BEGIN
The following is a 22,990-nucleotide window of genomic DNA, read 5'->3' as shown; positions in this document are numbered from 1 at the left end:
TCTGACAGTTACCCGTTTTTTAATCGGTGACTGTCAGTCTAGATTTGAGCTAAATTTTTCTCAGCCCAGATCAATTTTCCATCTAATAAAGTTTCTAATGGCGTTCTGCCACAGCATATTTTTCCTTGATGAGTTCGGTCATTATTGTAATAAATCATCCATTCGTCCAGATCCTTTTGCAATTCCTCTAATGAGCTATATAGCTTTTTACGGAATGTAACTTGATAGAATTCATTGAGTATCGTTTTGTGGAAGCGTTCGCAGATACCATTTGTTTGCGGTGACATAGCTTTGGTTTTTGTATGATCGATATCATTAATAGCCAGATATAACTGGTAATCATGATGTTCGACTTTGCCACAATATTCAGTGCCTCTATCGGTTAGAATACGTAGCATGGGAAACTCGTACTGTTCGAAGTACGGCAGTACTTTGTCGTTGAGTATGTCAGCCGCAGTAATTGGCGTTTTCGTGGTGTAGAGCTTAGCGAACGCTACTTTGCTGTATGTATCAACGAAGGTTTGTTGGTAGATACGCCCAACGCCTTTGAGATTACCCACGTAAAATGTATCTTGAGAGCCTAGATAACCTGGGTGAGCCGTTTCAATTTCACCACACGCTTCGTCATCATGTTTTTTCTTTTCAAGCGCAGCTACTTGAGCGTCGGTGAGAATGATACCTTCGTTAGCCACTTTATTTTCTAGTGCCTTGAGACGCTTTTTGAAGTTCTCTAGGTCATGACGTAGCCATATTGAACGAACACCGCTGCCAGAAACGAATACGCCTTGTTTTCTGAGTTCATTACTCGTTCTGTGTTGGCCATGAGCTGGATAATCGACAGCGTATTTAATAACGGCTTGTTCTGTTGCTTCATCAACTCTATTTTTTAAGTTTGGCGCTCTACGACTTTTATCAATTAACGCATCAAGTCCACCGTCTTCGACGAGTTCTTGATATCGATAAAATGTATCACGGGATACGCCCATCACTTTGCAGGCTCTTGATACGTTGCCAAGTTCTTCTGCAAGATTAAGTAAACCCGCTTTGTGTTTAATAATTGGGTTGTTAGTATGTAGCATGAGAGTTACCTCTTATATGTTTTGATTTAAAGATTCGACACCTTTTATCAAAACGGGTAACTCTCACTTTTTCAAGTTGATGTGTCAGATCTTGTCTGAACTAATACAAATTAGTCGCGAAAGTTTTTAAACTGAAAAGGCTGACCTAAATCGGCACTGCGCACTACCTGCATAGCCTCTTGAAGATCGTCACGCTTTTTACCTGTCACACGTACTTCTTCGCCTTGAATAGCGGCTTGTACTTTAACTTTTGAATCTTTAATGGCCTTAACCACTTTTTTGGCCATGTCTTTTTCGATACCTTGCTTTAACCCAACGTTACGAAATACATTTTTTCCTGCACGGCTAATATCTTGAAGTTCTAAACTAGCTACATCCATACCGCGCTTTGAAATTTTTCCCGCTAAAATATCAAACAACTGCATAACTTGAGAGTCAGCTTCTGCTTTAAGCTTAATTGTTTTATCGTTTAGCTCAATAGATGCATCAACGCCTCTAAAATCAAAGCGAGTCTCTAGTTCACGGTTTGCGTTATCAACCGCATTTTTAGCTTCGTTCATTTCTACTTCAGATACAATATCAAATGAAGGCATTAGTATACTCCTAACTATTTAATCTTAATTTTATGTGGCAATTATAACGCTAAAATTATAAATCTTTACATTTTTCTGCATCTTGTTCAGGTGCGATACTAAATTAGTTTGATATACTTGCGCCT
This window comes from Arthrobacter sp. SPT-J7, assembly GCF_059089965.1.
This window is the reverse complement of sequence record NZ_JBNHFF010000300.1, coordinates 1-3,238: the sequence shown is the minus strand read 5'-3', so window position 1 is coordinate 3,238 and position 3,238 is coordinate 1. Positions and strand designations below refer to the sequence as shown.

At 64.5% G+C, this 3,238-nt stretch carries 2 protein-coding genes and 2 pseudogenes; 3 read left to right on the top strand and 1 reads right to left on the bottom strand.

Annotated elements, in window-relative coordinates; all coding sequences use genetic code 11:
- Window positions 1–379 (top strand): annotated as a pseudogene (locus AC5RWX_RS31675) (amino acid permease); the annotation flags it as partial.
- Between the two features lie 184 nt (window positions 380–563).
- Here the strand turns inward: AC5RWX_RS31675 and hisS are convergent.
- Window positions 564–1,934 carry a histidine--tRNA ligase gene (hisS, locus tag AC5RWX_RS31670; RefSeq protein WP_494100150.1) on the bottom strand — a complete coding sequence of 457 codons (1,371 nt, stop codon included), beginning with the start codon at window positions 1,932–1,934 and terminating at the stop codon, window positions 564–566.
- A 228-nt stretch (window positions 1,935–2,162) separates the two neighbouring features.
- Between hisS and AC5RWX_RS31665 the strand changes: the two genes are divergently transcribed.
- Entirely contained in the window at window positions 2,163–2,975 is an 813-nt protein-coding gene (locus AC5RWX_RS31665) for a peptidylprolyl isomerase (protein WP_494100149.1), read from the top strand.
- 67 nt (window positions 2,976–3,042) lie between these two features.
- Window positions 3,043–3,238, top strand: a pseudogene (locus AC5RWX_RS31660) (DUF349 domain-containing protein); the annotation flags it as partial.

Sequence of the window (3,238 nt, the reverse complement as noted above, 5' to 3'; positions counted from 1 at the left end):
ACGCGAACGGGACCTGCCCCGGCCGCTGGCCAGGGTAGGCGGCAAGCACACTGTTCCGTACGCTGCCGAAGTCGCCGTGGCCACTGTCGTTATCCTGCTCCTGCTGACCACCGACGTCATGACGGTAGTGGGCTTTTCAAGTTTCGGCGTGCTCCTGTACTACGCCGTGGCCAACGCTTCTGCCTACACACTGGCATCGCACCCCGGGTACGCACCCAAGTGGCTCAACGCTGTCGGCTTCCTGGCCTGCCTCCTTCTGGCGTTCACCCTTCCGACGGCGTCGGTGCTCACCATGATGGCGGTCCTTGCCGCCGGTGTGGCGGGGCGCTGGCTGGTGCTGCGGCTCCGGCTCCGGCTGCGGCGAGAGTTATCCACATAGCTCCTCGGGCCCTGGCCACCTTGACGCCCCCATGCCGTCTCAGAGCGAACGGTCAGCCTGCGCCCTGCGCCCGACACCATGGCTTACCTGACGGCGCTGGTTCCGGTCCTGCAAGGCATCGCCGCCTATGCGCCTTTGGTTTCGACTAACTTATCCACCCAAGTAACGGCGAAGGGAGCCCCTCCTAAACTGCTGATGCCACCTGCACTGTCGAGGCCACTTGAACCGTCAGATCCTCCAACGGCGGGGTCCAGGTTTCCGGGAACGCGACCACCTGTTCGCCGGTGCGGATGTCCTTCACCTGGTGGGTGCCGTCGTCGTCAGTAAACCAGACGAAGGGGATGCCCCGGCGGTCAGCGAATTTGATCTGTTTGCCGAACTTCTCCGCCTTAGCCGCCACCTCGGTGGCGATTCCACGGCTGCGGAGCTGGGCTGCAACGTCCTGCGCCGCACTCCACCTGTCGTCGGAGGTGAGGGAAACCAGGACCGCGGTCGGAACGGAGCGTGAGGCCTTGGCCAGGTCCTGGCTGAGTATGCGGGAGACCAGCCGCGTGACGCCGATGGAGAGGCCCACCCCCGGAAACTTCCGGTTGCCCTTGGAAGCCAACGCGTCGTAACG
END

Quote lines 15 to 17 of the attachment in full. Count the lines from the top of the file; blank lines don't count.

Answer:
- Window positions 3,043–3,238, top strand: a pseudogene (locus AC5RWX_RS31660) (DUF349 domain-containing protein); the annotation flags it as partial.

Sequence of the window (3,238 nt, the reverse complement as noted above, 5' to 3'; positions counted from 1 at the left end):
ACGCGAACGGGACCTGCCCCGGCCGCTGGCCAGGGTAGGCGGCAAGCACACTGTTCCGTACGCTGCCGAAGTCGCCGTGGCCACTGTCGTTATCCTGCTCCTGCTGACCACCGACGTCATGACGGTAGTGGGCTTTTCAAGTTTCGGCGTGCTCCTGTACTACGCCGTGGCCAACGCTTCTGCCTACACACTGGCATCGCACCCCGGGTACGCACCCAAGTGGCTCAACGCTGTCGGCTTCCTGGCCTGCCTCCTTCTGGCGTTCACCCTTCCGACGGCGTCGGTGCTCACCATGATGGCGGTCCTTGCCGCCGGTGTGGCGGGGCGCTGGCTGGTGCTGCGGCTCCGGCTCCGGCTGCGGCGAGAGTTATCCACATAGCTCCTCGGGCCCTGGCCACCTTGACGCCCCCATGCCGTCTCAGAGCGAACGGTCAGCCTGCGCCCTGCGCCCGACACCATGGCTTACCTGACGGCGCTGGTTCCGGTCCTGCAAGGCATCGCCGCCTATGCGCCTTTGGTTTCGACTAACTTATCCACCCAAGTAACGGCGAAGGGAGCCCCTCCTAAACTGCTGATGCCACCTGCACTGTCGAGGCCACTTGAACCGTCAGATCCTCCAACGGCGGGGTCCAGGTTTCCGGGAACGCGACCACCTGTTCGCCGGTGCGGATGTCCTTCACCTGGTGGGTGCCGTCGTCGTCAGTAAACCAGACGAAGGGGATGCCCCGGCGGTCAGCGAATTTGATCTGTTTGCCGAACTTCTCCGCCTTAGCCGCCACCTCGGTGGCGATTCCACGGCTGCGGAGCTGGGCTGCAACGTCCTGCGCCGCACTCCACCTGTCGTCGGAGGTGAGGGAAACCAGGACCGCGGTCGGAACGGAGCGTGAGGCCTTGGCCAGGTCCTGGCTGAGTATGCGGGAGACCAGCCGCGTGACGCCGATGGAGAGGCCCACCCCCGGAAACTTCCGGTTGCCCTTGGAAGCCAACGCGTCGTAACG